Stephanie Gayle is a writing machine. Her third book in four years, Idyll Hands, hits the stands in early September. It is the most recent in her celebrated Thomas Lynch mystery series, following Idyll Threats and Idyll Fears. The Strand Magazine says this latest work is “one of the best books we’ve read this year.” Mystery Scene Magazine calls it “Outstanding.” We at Dead Darlings say, these reviews do not surprise us. Only the twists in her stories do.
Idyll Hands features Chief Thomas Lynch, a gay police chief stationed in a small Connecticut town, and one of his detectives, Michael Finnegan. Almost thirty years ago, Finnegan’s sister disappeared into thin air and was never heard from again. When a young woman’s body is uncovered in the woods outside of Idyll, Finnegan becomes overly enmeshed with the case. Lynch questions his involvement and eventually learns about his colleague’s sister. In spite of a thorny history, Lynch agrees to take on his sister’s case and, in exchange, asks Finnegan to investigate the unidentified body. Told in convincing detail, the story unleashes tightly held secrets, both past and present, and leaves the reader breathless, wondering what happened right up until the very end.
Stephanie will be at Porter Square Books in Cambridge on Tuesday, September 4th, 2018 at 7:00 PM to celebrate the launch of Idyll Hands.
1. We’re exhausted. It’s been two back-to-back nights of tearing through pages of Idyll Hands to get to the end because we couldn’t put it down. Is it fair to say you’re an expert at crafting “rising tension”?
No, I’m not an expert at crafting “rising tension” and I know this because I’m editing the next book in the series and I just wrote myself a comment that says, “Why does this chapter exist? Srsly.” I often re-read my work and find myself bored or realize I’m rehashing material. What I have gotten better at is identifying when I do this and fixing it so that the rising tension exists and feels organic. But it’s not an innate skill.
2. We like Thomas Lynch so much we want a t-shirt with his face on it. As I recall, you handed out t-shirts at your book launch last year so, there’s a tip for a new giveaway. Maybe Booklist will help make one because they feel “Lynch is a deeply compelling character” too. What made you conceive of Chief Lynch in the first place?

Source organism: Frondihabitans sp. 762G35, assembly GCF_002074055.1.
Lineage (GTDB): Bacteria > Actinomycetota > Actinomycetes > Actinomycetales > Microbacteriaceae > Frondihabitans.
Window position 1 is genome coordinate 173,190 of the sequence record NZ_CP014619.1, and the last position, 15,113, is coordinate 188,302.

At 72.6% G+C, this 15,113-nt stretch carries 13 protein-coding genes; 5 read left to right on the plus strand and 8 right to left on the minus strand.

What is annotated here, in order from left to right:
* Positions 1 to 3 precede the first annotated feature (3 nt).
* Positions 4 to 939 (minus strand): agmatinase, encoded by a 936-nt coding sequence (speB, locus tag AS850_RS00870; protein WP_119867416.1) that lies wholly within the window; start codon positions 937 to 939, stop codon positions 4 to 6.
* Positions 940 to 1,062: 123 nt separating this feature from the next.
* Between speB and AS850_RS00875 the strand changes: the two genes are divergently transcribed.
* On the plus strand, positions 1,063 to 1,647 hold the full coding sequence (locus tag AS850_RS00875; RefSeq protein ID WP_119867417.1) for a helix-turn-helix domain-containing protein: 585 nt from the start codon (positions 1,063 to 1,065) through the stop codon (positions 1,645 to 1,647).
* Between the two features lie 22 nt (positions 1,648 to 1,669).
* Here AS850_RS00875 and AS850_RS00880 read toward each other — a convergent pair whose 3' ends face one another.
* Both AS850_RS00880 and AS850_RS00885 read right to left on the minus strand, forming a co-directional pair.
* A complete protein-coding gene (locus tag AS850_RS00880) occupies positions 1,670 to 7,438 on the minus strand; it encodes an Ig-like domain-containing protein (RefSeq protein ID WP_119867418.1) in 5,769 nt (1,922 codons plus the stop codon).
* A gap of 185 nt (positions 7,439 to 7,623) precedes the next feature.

He was a voice in my head, a disenchanted cop who’d recently experienced something that made him reexamine his life. And that sounds very trite and like a million other books, so I worked hard to make him original. There were a lot of things I didn’t want Thomas Lynch to be: a Sherlockesque genius, an alcoholic, or a lone wolf (he is in book one but for reasons). I wanted him to be a man who loved his job but whose job didn’t always love him back. And he’s flawed, because I like a character with flaws. The other risk with creating Thomas was to make him a paragon, a shining example of a “good gay.” When dealing with minority groups, there is always a pressure to do that. He has very definite ideas about his sexuality and how he interacts with the world, and he resists being a spokesperson. I’m always joking that my agent likes me, but she loves Thomas. I think a lot of people feel that way.
3. Did you always envision a series?
I did when my editor asked if it was a series and I realized that meant the publisher would buy more books. But I was also still interested in it and wanted to write more about Thomas. If I had been less intrigued by him and his future, I wouldn’t have been able to write more books. Series have both good and bad things about them, and it’s been fascinating to learn more about writing one from the inside, since I binged mystery series as a reader for many years (and still do).
4. In your previous Idyll books, Chief Lynch is the only point of view character. In Idyll Hands, you make space for someone else, a detective, to share his perspective. We thought his voice added great depth and complexity to the book. What led you to the decision to allow this character to play a larger role?